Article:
Watching the World
▪ Over a 15-month period, 82 newborn babies were found abandoned on the streets of Mexico City, 27 of them lifeless.—EL UNIVERSAL, MEXICO.
▪ Studies of caves in two national parks in California, U.S.A., have yielded 27 new animal species. “This just confirms how little we know about the world around us,” says Joel Despain, a cave specialist for the National Park Service.—SMITHSONIAN, U.S.A.
▪ Twenty percent of the world’s population lack potable water. Forty percent lack basic sanitary systems.—MILENIO, MEXICO.
▪ Poachers kill between 20,000 and 30,000 animals per year in the Serengeti National Park alone.—THE DAILY NEWS, TANZANIA.
▪ Studies carried out in Barcelona, Spain, reveal that 1 out of every 3 students aged 16 smokes cannabis regularly.—LA VANGUARDIA, SPAIN.
Germs in the Office
University of Arizona microbiologists measured bacteria in offices in a number of U.S. cities. They found that “the five most germ-contaminated spots were (in order) phones, desktops, water fountain handles, microwave door handles and keyboards,” says the Globe and Mail newspaper. According to the report, “the average desktop is home to 100 times more bacteria than a kitchen table and 400 times more than the average toilet seat.”
“Christians Only in Words”
The Philippines has been referred to as the only “Christian” nation in Asia. However, Bishop Efraim Tendero of the Philippine Council of Evangelical Churches stated: “Most of us are Christians only in words but not in our actions.” As stated in the Manila Bulletin, part of the blame rests with church leaders, who fail “to create awareness and appreciation of the Bible.” Some church sermons are said to highlight politics rather than the Scriptures.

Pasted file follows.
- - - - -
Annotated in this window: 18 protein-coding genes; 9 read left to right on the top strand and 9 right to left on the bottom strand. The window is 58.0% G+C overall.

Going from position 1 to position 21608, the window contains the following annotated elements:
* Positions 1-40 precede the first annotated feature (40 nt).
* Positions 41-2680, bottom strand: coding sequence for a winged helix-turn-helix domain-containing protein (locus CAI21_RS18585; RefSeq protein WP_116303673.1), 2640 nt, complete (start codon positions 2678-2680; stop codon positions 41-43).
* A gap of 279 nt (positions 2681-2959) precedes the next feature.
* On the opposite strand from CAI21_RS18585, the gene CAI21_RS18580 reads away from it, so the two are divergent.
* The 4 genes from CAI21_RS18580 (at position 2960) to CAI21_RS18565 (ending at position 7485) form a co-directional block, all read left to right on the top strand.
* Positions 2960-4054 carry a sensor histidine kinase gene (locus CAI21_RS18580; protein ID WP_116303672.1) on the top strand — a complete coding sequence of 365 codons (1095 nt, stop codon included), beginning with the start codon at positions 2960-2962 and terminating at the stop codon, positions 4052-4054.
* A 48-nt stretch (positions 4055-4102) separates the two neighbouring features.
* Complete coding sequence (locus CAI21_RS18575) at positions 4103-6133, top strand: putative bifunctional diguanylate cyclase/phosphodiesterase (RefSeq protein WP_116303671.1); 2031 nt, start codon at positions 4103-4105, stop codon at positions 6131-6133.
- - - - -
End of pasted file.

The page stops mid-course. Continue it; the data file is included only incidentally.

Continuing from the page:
Humans and Animals Fight for Sustenance
“Reports of baboons and hyenas attacking communities in drought-stricken Somalia are becoming common,” states the Nairobi newspaper The East African. One fight over water left several baboons dead and some livestock raisers injured. Bands of monkeys are said to position themselves at “strategic road intersections or on bridges” to raid trucks ferrying provisions to local markets. “The sight of animals making off with bunches of bananas or [large] watermelons is common,” adds the newspaper.
Shipping Affects Coastal Weather
Maritime traffic on busy waterways can affect coastal weather, reports the German newspaper Kölner Stadt-Anzeiger. Researchers at the Max Planck Institute for Meteorology, Hamburg, analyzed cloud formation over the English Channel. They found that clouds over coastal lands have become thinner, while those over waterways have become denser. The phenomenon is attributed to the exhaust fumes from ships. Soot particles emitted by the ships are believed to function as nuclei for condensation, increasing the formation of water droplets. “In the last 50 years,” says the newspaper, “the fuel consumption of shipping has more than quadrupled.”